Geoffrey Boycott and Andrew Strauss, both former England captains, were accorded with knighthoods as part of the ex-Prime Minister Theresa May’s resignation honours’ list.
The 78-year-old Boycott played for England between 1964 and 1982, amassing 8114 runs from 108 Tests at 47.72, including 22 hundreds, and captained the side in four Tests in 1978.
Strauss, the former opener, featured in 100 Tests for England, scoring 7037 runs at 40.91, notching up 21 centuries before retiring in 2012.
Apart from his batting, Strauss developed a reputation as an astute leader, especially after he led England to a 3-1 series win in the 2010-11 series in Australia, ending a 24-year drought of an away Ashes triumph. He also set in motion, as ECB director of cricket, the overhaul of the men’s limited-overs team, which culminated in England’s maiden World Cup trophy in July this year.
Strauss had to relinquish his role with the ECB in October 2018 in order to care for his ailing wife, Ruth, who was battling terminal cancer. After her passing, Strauss launched the Ruth Strauss foundation, which provides grants for research into rare forms of lung cancer, and during the Ashes Test at Lord’s this year, the ground turned red for fund-raising.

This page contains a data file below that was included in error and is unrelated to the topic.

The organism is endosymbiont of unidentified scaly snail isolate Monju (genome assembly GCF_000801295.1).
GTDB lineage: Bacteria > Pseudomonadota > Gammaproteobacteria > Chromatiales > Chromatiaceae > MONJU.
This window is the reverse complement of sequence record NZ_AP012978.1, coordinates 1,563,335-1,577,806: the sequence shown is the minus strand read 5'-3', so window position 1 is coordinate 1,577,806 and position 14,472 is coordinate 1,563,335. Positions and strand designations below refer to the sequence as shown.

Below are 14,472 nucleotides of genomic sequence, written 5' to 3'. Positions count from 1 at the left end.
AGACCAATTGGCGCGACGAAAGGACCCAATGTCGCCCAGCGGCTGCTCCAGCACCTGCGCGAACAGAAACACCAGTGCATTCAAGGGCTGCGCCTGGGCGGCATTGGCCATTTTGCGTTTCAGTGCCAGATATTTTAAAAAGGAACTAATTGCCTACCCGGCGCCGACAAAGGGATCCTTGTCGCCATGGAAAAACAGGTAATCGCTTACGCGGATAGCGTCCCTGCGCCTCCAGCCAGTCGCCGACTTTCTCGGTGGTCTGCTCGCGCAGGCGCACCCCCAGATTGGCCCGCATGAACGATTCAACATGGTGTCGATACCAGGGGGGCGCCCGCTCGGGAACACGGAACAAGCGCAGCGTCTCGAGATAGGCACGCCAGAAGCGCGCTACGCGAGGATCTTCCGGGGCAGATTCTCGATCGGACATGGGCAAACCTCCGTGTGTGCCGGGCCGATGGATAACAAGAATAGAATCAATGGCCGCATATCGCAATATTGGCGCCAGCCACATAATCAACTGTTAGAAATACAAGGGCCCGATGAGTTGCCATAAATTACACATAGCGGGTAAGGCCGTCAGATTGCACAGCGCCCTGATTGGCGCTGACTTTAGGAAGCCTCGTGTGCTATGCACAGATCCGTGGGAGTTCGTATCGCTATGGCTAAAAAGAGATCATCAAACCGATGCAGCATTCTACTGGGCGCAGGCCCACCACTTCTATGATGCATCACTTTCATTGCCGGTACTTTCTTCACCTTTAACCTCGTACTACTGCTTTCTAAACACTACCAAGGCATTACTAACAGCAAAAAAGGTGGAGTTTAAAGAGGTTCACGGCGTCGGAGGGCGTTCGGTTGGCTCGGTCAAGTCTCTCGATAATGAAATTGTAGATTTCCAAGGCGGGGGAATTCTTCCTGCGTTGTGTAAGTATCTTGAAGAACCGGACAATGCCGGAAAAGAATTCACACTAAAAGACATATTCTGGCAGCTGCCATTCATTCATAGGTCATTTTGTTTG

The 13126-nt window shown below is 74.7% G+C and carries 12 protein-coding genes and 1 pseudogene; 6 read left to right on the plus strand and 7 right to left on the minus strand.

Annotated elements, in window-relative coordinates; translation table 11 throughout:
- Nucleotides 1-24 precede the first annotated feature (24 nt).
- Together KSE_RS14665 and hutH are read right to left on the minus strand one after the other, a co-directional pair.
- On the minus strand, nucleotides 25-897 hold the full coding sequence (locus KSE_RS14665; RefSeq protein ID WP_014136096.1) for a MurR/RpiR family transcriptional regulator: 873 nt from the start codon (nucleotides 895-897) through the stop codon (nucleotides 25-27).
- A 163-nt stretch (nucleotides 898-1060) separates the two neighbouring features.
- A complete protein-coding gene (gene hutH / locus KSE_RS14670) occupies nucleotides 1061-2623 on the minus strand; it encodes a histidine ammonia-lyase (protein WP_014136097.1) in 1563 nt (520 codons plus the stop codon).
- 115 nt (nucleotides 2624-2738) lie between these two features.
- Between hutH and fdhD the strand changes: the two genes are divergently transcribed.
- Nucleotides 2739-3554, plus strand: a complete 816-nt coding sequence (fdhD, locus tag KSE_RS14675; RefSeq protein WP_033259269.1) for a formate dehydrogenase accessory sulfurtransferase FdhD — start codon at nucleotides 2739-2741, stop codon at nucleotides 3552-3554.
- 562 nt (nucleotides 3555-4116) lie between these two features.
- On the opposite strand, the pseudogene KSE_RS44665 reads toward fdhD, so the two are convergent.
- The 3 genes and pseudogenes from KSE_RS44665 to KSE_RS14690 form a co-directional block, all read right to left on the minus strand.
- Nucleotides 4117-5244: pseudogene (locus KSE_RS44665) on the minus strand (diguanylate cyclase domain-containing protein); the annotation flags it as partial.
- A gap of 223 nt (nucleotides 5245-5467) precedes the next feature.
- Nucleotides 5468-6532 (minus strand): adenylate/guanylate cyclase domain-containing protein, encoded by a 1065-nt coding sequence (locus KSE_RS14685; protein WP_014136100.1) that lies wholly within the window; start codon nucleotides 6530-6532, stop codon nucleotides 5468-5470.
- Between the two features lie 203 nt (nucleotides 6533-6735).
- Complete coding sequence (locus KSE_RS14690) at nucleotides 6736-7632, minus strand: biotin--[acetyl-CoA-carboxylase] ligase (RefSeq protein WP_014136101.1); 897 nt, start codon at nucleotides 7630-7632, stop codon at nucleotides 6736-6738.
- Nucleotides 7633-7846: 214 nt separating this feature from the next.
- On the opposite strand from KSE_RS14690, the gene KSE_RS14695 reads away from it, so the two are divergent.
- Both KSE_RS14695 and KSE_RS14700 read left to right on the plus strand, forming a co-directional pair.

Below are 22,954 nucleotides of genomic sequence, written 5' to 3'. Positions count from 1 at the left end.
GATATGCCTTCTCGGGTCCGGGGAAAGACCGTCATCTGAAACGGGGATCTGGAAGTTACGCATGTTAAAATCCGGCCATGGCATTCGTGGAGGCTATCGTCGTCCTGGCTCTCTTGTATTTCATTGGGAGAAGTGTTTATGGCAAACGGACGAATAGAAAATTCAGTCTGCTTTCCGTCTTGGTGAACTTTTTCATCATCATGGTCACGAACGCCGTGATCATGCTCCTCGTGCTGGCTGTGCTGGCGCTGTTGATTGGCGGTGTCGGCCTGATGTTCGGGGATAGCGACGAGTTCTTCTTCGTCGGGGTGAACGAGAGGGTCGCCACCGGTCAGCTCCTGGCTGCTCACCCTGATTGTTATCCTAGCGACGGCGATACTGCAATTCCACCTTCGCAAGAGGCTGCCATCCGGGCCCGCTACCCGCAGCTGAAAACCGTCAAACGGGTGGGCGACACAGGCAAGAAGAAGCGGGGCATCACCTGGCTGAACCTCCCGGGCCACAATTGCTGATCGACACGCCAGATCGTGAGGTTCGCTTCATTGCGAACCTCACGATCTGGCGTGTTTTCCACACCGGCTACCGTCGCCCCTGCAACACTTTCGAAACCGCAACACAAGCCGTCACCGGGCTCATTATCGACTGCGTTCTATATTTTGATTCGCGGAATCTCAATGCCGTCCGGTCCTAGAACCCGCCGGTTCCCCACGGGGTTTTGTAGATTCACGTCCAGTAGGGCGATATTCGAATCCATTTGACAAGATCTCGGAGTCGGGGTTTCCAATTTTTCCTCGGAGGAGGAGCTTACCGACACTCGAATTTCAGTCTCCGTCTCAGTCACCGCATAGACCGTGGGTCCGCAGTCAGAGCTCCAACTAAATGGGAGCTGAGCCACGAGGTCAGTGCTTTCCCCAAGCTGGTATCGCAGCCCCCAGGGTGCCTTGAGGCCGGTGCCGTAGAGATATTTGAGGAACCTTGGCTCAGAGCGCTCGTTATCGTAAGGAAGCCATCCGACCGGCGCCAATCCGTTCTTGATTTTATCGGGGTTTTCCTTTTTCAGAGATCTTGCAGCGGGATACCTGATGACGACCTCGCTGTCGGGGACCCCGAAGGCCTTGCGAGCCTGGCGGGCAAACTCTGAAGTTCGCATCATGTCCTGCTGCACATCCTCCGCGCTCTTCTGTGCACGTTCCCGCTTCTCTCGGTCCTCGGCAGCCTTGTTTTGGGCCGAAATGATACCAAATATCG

JUST IN: Geoffrey Boycott and Andrew Strauss have been given knighthoods in Theresa May’s resignation honours list. pic.twitter.com/3vNvyOuJMY
— Wisden (@WisdenCricket) September 9, 2019
The honouring of Boycott is a lot more controversial. In August 2017, Boycott was forced to apologise after stating that he’d have to ‘black his face’ in order to earn a knighthood, alluding to the many West Indies cricketers who had been given the honour.
Boycott was also convicted, over 20 years ago, in a French court for assaulting his then girlfriend. He has always denied the charge, even after being fined £5,000 and given a three-month suspended jail sentence.
Boycott remains actively involved in cricket through his role as a broadcaster for the BBC.